That's a bit less practical, as they're not in front of a computer.
When debugging, you add an extra layer, which is knowing the IDE and
language well enough. We have some people that we hired that knew next
to nothing of Pascal or the Delphi IDE.
Not sure how this could be made "fair" ?
Eric
 

Re: Gauging interview tests difficulty...

Quote
I don't know you either, so... what would you suggest to Eric to help
hire the right person for the job? :)
Well, there is always "resume basket": you put a basket in the middle of
the room and throw candidate's resumes at it.
The ones that fall in get selected for the next round, repeat up to the
point when there is only one left :)
Eric
 

Re: Gauging interview tests difficulty...

Russ writes:
Quote
In all the jobs I have had I have never been
tested, nor have I ever tested people I have hired.
It's funny, because I actually welcome some measure of this in an
interview. It let's me know more about the people I am interviewing
with, what they value, how they perceive the craft, etc. After all,
when I interview I want to make sure I am going to be working with people
I respect and share similar programming aesthetics.
I'm not keen on the kind of test Eric is advocating here, simply because
I think it is too focused on things modern developers don't have to deal
with. It demonstrates different values than mine, so I would have to weigh
that in context of the rest of the offer.
When I interview candidates, the goal is to find some kind of test that
shows they can understand, write and discuss code at a low level of
detail but do it in a realistic way.
I'd ask them to implement something, like FizzBuzz or something more
complicated, then present them with 3 other ways of solving the problem,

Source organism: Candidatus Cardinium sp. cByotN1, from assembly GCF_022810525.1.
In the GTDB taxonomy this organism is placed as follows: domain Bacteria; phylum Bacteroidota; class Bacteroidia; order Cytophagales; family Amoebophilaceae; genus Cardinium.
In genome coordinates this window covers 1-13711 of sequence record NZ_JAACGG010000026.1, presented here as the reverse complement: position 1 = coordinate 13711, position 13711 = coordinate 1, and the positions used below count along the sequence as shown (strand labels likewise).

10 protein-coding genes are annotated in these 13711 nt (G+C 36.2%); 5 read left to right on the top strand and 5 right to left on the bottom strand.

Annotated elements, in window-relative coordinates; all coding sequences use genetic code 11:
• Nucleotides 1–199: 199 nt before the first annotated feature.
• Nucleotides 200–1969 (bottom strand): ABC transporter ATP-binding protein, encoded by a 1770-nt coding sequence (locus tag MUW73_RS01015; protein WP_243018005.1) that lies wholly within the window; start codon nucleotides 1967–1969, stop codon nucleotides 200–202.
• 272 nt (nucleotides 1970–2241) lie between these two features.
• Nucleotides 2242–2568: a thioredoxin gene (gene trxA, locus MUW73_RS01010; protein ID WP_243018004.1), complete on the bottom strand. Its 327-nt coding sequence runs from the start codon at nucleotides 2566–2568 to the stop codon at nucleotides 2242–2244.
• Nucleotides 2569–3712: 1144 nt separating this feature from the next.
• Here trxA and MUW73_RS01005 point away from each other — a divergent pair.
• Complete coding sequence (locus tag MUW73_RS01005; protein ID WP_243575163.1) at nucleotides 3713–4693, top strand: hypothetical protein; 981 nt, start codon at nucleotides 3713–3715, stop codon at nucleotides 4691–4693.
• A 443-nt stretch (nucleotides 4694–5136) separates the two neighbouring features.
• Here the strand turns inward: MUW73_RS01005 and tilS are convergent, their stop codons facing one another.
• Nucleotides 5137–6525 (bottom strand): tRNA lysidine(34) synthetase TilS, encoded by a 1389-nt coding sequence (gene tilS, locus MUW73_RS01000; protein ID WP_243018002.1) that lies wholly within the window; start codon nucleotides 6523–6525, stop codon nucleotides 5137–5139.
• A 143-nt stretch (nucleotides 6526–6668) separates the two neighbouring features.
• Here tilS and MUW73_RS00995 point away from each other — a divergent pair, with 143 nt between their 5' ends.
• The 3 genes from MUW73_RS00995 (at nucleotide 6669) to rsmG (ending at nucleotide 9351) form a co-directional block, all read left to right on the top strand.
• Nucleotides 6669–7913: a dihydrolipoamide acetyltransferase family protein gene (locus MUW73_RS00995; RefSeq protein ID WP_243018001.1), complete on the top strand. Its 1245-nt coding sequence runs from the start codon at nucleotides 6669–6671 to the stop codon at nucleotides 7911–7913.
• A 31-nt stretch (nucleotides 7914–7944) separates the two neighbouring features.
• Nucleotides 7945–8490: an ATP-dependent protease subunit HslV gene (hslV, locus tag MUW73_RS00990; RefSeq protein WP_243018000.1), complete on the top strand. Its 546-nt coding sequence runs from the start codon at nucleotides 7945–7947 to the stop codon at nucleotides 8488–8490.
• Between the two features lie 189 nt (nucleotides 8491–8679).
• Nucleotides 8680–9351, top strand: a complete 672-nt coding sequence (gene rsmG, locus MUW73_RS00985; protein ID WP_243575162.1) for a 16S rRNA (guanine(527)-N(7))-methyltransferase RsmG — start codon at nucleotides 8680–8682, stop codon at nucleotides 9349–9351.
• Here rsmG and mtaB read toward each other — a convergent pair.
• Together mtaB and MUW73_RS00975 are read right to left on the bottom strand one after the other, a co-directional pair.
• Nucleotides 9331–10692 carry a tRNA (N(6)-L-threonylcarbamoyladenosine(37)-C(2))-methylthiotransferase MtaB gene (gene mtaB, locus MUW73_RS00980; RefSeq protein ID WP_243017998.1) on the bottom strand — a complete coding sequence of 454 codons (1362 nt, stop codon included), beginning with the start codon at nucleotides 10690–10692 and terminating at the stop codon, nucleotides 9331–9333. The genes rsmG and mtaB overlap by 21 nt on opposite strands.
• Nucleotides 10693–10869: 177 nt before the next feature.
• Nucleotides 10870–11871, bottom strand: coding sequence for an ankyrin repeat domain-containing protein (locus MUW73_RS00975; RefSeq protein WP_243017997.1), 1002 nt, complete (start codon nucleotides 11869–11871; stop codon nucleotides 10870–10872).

then discuss their implementation and the others in terms of their
strengths/weaknesses, etc.
This way I can see if they care about things like elegance,
maintainability, working with others, clarity vs. cuteness, etc. Not to
mention if they are humble enough to recognize an implementation that
might be better than their own. :)
Quote
I think asking a candidate to show you some of the apps they have written
and explain the technologies used in them would do just a well as a coding
test.
I think this is more important, but they address different things.
IMO a test is a baseline competency measure. If you don't have this
baseline the likelihood that you will end up with a fast talking
"Architecture Astronaut" is higher than having someone who can grind out
code. I would take the latter any day of the week.
--
Brian Moelk
Brain Endeavor LLC
XXXX@XXXXX.COM
 

Re: Gauging interview tests difficulty...

Eric Grange writes:
Quote
That's a bit less practical, as they're not in front of a computer.
No laptops around?
Quote
When debugging, you add an extra layer, which is knowing the IDE and
language well enough. We have some people that we hired that knew next
to nothing of Pascal or the Delphi IDE.
Not sure how this could be made "fair" ?
You could let them choose their language/environment. Most IDE's can be
acquired for free: VS express, Delphi turbos. You could even use
Javascript and Firebug. :)
This means more work for you in preparing the tests in various
languages/environments, however I bet you can cover most candidates with
JavaScript, C++/C# and Delphi (if that is what you're using). Not to
mention their resume should indicate if you need to prepare something else.
--
Brian Moelk
Brain Endeavor LLC
XXXX@XXXXX.COM
 

Re: Gauging interview tests difficulty...

"Russ" <XXXX@XXXXX.COM>writes
Quote
I think asking a candidate to show you some of the apps they have written
and explain the technologies used in them would do just a well as a coding
test.
That's also what I'd ask indeed. I recall one of my very first
interviews for a programming job where I was given a 1-hour test: not
impressed at all! I felt like I was back at school! At another interview, I
was given the opportunity to show what I had done, which I did successfully.
To subject the candidate to a test would just tell me whether s/he is good
on paper, but what about in practice? that is why I'd value much more the
latter, even though theory is good (but it can always be looked up, if